On Aug. 13, Sustainable Jersey for Schools awarded Bear Tavern, Hopewell Elementary, Timberlane, and Central High School with Bronze Level certification. Sustainable Jersey certification not only recognized the Hopewell Valley Regional School District’s long-term commitment to sustainability, but also provided our district the opportunity to model the process and behavior we seek from our students.

Previously we applied but failed to receive Sustainable Jersey certification for any of our schools. The experience was frustrating since we had no question that all of our schools met the requirements and were deserving.

Like a student who has mastered all labs and aced all homework but choked on the exam, we had the expertise, but did not demonstrate our skills in the manner that those judging desired to see it in order to measure and demonstrate success. Fortunately, Sustainable Jersey offered a second chance—a redo—and permitted reapplication. If something is important, try again. Pride and external rewards often follow setbacks.

Students face similar experiences. For example, outside of the HVRSD walls, a student may take and fail a driver’s test. Yet, passing on the second try still results in a driver’s license. Students taking the SAT or ACT exams for college entrance are assessed using their highest scores, often taking the exams multiple times to practice and improve.

After graduation and subsequent education, professional certifications often permit unlimited retakes. Want to become a teacher? Waiting 21 days and paying registration fees are the only factors that limit how many times you can retake the Praxis. It is commonplace for budding CPAs, lawyers, doctors, police officers, and architects to retake exams.

Learning from failure is a frequent path to success. Evidence indicates that an iterative process facilitates learning and the real world rewards those who overcome challenges. Some may take longer than others to learn, but upon mastery, toddlers are rewarded with new found agility.

Yet the majority of educational institutions have been slow to embrace methods that encourage learning from mistakes. In fact, traditional public school education is built on a foundation that penalizes learning slowly, differently, or through experience.

Think about conventional approaches to grading. Students begin class with various baseline proficiencies and history, but need to demonstrate their mastery of the same material in the same timeframe nevertheless. Consider two students learning a basic skill. Student 1 picks it up quickly and on 5 assessments scores 76, 83, 94, 100, 100. For student 2, it “clicks” after third try and scores 50, 60, 80, 90, 100. Student 1’s average grade is A while Student 2’s average grade is C, regardless of the fact that in the end both demonstrated mastery of the skill.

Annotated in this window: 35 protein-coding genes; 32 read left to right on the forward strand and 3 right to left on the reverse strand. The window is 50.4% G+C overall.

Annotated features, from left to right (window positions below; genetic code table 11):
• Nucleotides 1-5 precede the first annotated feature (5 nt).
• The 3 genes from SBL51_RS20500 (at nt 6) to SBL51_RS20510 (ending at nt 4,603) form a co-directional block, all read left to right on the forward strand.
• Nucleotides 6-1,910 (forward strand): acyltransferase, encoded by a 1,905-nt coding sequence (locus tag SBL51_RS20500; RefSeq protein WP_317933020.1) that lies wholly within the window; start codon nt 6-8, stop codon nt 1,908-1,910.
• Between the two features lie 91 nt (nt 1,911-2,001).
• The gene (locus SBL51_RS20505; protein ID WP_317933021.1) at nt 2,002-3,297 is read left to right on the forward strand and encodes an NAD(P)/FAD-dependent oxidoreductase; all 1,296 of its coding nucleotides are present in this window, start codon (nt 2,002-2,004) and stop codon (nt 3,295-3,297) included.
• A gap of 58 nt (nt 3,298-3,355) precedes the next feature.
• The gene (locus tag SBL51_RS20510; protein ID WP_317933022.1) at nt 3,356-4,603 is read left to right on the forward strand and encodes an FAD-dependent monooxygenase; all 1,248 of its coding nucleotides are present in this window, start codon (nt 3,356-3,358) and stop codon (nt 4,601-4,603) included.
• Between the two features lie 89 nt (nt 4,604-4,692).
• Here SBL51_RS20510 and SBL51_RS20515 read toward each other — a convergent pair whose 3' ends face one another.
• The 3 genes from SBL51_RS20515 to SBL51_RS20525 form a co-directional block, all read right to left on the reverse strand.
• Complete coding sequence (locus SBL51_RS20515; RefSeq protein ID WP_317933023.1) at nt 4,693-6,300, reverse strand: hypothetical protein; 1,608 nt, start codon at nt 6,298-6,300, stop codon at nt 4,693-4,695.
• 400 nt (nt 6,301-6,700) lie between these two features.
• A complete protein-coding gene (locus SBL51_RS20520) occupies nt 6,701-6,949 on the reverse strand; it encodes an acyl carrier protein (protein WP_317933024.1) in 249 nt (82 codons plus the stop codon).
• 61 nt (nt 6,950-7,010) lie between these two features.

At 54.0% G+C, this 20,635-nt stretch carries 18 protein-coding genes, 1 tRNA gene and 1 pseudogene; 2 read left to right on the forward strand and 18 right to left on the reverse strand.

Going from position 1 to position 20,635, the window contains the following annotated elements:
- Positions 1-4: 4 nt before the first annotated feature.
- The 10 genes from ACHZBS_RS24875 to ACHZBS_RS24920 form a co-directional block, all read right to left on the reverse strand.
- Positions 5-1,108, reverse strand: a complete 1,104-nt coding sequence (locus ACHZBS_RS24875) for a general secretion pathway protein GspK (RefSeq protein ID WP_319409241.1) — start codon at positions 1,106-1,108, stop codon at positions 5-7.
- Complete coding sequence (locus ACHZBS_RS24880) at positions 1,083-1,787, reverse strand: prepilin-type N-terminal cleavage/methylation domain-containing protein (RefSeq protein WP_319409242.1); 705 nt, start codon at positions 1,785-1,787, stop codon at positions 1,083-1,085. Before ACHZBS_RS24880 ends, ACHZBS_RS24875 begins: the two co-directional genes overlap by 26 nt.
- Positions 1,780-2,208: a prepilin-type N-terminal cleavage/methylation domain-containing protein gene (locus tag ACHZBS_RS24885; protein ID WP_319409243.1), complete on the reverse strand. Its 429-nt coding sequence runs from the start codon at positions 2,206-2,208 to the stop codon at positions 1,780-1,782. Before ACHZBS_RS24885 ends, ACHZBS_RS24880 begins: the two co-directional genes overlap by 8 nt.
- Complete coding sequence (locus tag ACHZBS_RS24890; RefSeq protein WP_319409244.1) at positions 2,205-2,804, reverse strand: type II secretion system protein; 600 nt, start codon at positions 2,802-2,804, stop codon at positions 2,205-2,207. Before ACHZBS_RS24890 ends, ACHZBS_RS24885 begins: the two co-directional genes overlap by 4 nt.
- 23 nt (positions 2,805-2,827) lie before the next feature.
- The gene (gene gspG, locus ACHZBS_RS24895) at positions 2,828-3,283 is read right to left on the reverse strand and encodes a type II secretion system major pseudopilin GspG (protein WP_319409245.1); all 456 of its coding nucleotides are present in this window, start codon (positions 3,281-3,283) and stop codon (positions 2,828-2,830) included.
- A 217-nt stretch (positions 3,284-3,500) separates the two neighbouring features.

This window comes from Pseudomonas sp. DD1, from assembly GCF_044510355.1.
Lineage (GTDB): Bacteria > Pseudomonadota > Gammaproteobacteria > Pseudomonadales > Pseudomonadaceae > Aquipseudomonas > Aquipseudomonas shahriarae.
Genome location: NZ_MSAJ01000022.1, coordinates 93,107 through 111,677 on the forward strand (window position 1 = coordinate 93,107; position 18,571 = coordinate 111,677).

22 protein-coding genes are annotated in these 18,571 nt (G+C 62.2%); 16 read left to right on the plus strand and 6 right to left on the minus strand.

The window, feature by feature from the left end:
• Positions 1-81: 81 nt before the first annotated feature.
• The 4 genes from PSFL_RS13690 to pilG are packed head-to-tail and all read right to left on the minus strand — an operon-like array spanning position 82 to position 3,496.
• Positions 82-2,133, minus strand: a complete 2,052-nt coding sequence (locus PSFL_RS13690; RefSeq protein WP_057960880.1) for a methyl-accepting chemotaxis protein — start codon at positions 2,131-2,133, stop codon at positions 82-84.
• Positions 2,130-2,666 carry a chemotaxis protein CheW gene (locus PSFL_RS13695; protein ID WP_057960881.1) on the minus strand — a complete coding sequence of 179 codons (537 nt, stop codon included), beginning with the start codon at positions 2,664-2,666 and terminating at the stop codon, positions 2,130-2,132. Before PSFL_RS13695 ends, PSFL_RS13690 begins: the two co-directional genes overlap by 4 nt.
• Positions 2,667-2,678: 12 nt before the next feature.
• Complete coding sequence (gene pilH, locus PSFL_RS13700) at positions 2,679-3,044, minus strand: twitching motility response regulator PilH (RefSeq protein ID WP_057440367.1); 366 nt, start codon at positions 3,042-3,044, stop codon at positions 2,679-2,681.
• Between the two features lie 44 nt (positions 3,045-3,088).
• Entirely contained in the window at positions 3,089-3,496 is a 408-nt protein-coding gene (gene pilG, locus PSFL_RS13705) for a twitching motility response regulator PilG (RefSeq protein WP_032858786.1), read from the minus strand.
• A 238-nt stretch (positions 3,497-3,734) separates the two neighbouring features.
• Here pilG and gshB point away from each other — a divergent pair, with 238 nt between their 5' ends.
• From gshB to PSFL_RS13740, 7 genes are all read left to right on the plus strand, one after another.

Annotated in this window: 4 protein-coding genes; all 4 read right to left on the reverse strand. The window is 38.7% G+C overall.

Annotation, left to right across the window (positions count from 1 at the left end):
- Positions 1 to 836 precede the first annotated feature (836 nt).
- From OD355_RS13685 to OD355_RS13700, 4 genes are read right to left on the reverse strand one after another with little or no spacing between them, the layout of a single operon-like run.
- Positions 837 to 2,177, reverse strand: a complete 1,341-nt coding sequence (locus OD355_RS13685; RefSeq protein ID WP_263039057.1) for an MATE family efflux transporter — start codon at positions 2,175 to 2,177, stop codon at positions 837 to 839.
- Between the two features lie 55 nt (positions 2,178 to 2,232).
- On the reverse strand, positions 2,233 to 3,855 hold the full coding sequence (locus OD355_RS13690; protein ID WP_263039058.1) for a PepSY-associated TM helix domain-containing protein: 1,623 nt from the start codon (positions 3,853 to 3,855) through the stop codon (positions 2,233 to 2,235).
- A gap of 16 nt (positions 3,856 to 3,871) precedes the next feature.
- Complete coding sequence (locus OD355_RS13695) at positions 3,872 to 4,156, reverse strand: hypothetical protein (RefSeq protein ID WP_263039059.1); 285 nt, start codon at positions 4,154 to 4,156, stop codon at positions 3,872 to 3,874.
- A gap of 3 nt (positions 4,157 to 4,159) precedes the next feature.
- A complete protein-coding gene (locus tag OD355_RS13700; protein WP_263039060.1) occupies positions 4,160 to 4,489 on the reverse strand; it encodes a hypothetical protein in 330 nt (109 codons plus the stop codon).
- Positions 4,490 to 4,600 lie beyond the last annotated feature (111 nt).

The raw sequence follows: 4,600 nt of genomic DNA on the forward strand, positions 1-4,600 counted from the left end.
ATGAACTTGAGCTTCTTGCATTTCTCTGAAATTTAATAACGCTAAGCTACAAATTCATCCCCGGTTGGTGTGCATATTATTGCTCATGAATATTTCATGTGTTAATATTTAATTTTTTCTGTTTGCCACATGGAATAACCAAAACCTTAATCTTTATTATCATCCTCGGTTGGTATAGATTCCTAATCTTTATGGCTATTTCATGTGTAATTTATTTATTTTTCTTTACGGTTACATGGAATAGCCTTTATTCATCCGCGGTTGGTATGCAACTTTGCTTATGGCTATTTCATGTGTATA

Whether the basic skill is adding single-digit numbers, treading water for three minutes, or differentiating a noun from a verb, once a student can demonstrate they do it right every time, what does that C grade actually communicate? Certainly not that both students attained mastery.

Due to space limitations, there are no detailed examples included to show what happens if a student skips a day of homework, has limited dexterity and doesn’t submit “beautiful” projects, or has personal circumstances that cause a less than representative indication of ability on an assessment. Interestingly, the student may still fully master the material.

In life, sometimes mistakes result in tragic outcomes, but most of the time, challenges are recoverable. Conversely, traditional education models are far more punitive, can communicate and measure the wrong information, and too often result in overly pressurized, non-recoverable situations.

Our district is moving away from the traditional model. Last year, we overhauled elementary school report cards to simply reflect skills mastery. This year we are piloting K-12 programs to facilitate second chance learning, like retakes and redos. Thus school, like life, has greater opportunity for recovery.

Our updates do not mean that standards are lower and “everyone gets a trophy.” To the contrary, the student turning in all homework, completing extra credit, and submitting pretty projects will no longer get the highest grade unless there is also a thorough demonstration of content mastery.

Ultimately, our district has a goal to acknowledge all authentic student learning. We want to provide equitable opportunities to achieve full educational potential. We need to meet students where they are by providing genuine prospects for success.

We hope to provide students with opportunities availed to us, resembling our experience with Sustainable Jersey for Schools. Our second chance resulted in external validation that our schools are implementing sustainability measures that create an academically-engaging, healthy learning environment, while saving the school district money.

In an era of budgetary pressures in school districts, sustainability measures save money and free up funds for the classroom. They also improve student health and wellness by improving school learning environments. Who knew that the lessons we learned in communicating our sustainability practices would so closely mimic those now leading to improved instructional practices?

Lisa Wolff is vice president of the Hopewell Valley Regional School District Board of Education.